Pain Has a Purpose.

Why do some people throw in the towel when faced with disappointment and bleak circumstances while others find the courage to continue marching forward?

That’s a question I’ve had to ask and research pretty extensively the last two years.

More than half of my entire life I have been defining myself as a runner. Blows my mind, but it’s true.

Staying committed to this sport paid for me to go to school, it’s how I met my best friends and it paved a way for some of my world’s greatest treasures and accomplishments.

When I signed a contract with Adidas to run professionally out of college, my passion became my career.

Despite how all encompassing this sport can be, I would always assure myself and the people around me that, even if my feet were to be taken away from me tomorrow, I would still find a way to be a secure and happy person and that I would always be madly in love with running.

Looking back, that was a pretty easy statement to make having never been injured through grade school and college.

As irony would have it… since turning pro in 2015, I have been injured or healing up from injury in both feet (sidelined and/or rehabbing) for an added total of about 8–9 months.

Talk about being challenged to practice what you preach.

Out of college I found out I had a stress fracture in my left foot and then 10 months later, after healing up and running a time in the 3000 meter steeplechase that made me the third fastest American female in the history of the event, I found out I had torn my plantar fascia in my right foot.

That second injury hurt in ways I can’t describe and even though I tried my best to overcome it, my foot ultimately kept me from being healthy enough to contend to make the 2016 Olympic team.

There were days in the wake of that disappointment I felt so broken I began to question if my feet were even meant for running anymore.

I flew back to Michigan after the Olympic Trials. There, I began the process of cross training and rehabbing from injury again. Day after day, I had a harder time finding hope and motivation to even get out of bed to do my work. I felt like I had been beaten up by the sport that I loved so much and I had officially stopped having fun. I knew something had to change.

A lot of prayer and some big time realizations over the summer convinced me to stop training without a team in Michigan and pushed me to California to train with the NorCal Distance Project.

If I was going to be able to stand up and try again, I sure as heck wasn’t going to be able to do it training alone.

Joining this group almost immediately infused my life with loving friendships and incredible training partners. From a dark season in my career, choosing to surround myself with people who quickly delivered fresh perspective and healed my heart with kindness changed everything. Had I decided to timidly stick my head under my pillow and hide when I was feeling really low, I would have never found them.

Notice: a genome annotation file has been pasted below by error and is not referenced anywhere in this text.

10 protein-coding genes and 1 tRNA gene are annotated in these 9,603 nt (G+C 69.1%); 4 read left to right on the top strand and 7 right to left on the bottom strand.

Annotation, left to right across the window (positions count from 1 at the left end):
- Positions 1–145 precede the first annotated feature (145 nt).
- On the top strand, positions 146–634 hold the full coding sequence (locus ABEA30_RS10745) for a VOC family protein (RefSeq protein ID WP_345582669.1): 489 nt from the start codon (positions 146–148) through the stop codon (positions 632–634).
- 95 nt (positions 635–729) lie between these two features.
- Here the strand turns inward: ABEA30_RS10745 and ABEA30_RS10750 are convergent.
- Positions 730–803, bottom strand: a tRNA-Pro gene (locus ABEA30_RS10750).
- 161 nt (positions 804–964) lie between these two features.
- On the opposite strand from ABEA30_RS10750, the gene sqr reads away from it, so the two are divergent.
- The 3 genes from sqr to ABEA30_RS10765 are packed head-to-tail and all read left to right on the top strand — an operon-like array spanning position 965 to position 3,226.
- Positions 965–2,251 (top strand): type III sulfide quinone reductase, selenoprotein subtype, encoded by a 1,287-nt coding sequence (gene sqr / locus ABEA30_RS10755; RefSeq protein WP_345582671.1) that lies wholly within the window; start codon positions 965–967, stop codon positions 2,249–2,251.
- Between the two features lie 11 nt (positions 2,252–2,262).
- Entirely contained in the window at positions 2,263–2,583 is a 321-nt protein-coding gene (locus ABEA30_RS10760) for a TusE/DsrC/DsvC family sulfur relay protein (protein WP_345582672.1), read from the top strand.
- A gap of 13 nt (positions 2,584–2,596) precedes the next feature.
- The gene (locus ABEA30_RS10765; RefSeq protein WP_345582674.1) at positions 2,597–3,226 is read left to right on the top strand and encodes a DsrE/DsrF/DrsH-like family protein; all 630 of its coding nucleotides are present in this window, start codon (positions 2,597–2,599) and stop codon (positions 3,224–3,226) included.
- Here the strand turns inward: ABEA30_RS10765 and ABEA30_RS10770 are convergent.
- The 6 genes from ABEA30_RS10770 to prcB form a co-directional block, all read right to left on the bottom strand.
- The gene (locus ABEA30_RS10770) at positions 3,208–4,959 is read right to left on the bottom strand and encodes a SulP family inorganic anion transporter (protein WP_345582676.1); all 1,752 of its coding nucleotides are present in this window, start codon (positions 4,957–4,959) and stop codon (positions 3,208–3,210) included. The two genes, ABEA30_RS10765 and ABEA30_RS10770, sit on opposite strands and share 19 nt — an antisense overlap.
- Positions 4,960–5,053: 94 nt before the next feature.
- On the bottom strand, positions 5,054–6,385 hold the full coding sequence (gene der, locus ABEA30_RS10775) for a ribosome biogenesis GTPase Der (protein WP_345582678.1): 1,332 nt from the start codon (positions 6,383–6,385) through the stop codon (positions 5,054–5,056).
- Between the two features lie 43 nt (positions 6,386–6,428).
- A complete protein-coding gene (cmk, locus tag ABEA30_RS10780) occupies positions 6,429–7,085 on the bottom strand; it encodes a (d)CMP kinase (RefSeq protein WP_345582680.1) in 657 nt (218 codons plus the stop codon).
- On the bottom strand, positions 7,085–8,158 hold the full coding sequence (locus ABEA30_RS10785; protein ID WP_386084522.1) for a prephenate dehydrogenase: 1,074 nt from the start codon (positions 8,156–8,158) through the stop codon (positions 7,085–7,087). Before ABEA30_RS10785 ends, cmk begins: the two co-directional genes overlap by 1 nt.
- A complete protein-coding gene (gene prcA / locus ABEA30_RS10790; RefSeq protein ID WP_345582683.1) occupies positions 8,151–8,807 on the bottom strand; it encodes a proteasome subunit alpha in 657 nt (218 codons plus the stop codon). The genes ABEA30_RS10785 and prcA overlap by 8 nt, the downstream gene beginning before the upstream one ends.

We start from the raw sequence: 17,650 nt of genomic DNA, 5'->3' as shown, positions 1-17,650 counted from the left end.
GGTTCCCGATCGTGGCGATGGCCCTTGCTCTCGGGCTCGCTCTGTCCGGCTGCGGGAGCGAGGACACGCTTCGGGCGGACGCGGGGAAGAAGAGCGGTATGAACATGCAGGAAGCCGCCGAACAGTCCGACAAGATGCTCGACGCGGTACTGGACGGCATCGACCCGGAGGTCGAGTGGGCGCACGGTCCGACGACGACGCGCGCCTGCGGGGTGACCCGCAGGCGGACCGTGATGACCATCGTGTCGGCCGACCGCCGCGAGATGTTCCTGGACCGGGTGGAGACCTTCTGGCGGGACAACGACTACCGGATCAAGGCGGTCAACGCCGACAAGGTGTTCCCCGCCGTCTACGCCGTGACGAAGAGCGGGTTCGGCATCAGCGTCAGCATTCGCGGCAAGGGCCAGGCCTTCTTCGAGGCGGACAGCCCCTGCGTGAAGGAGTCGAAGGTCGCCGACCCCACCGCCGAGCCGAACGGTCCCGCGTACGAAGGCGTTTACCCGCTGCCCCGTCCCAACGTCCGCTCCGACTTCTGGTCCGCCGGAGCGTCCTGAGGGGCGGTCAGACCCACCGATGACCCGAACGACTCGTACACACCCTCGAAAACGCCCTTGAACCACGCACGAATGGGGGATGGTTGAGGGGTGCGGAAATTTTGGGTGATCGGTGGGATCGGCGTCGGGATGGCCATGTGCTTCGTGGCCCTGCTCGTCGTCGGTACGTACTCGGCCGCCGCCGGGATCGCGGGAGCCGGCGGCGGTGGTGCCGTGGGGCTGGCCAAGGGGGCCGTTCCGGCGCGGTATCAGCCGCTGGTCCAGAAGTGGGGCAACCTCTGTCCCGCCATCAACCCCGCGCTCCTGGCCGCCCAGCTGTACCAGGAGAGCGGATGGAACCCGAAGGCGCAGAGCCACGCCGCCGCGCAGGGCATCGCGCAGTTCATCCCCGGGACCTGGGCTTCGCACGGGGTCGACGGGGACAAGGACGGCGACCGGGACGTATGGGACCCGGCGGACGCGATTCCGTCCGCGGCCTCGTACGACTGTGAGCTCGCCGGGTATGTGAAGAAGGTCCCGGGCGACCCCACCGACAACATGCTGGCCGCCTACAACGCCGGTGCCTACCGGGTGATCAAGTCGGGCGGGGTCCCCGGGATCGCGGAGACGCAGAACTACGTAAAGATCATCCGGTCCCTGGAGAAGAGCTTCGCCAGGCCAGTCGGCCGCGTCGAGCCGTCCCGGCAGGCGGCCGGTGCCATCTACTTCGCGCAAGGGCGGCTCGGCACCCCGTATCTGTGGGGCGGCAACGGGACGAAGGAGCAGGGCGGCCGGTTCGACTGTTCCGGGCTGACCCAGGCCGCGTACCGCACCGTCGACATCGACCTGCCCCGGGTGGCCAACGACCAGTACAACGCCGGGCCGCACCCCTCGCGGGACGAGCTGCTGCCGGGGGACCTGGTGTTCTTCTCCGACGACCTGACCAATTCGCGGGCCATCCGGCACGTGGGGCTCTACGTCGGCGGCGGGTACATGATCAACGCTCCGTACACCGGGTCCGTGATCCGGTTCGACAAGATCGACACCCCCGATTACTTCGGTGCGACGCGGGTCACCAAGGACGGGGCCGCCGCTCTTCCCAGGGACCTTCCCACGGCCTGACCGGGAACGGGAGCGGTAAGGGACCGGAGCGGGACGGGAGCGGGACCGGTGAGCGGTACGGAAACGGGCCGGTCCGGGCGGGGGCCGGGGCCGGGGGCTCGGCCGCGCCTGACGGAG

When I go to practice and look around at my teammates, I see strength in action. I see grit. I see what it means to be persistent. When I don’t want to get out the door to run my miles, I’m met every day by inspiration — beautiful, clear examples of women who have been tested by this sport and life. Women who continue to persist fiercely and gracefully. Women who make it a point to make their job fun. Through every challenge. Every lap. Again and again. What a gift it is that heartbreak pushed me to stand up and move across the country to keep trying, because of that experience I get to call myself one of them.

My faith is an organizing principle in my life; being a Christian has given me the confidence and assurance that I was created with purpose and intention. My life (even with its occasional screw ups, despair and imperfections) is my breathing testimony.

As I see it, I don’t have any other choice but to lean in, pray, and persist. Especially when I mess up and life hurts. Especially when I try really hard to achieve something but don’t get what I hoped for. We are all imperfect and we are surely all going to stumble as we grow.

If you’ve had ups and down in your running career or in life, I hope that you find the inspiration to keep going. No matter what. There is no guarantee that there won’t be barriers down the road… but that’s what barriers were made for, jumping over.

I know setbacks hurt but trust me, you’re going to get through it. Think of them as the ultimate test of why you are doing this and remember why you started. I’ll be sharing more stories on here and would love for you to follow my journey. (www.instagram.com/leah_oconnor).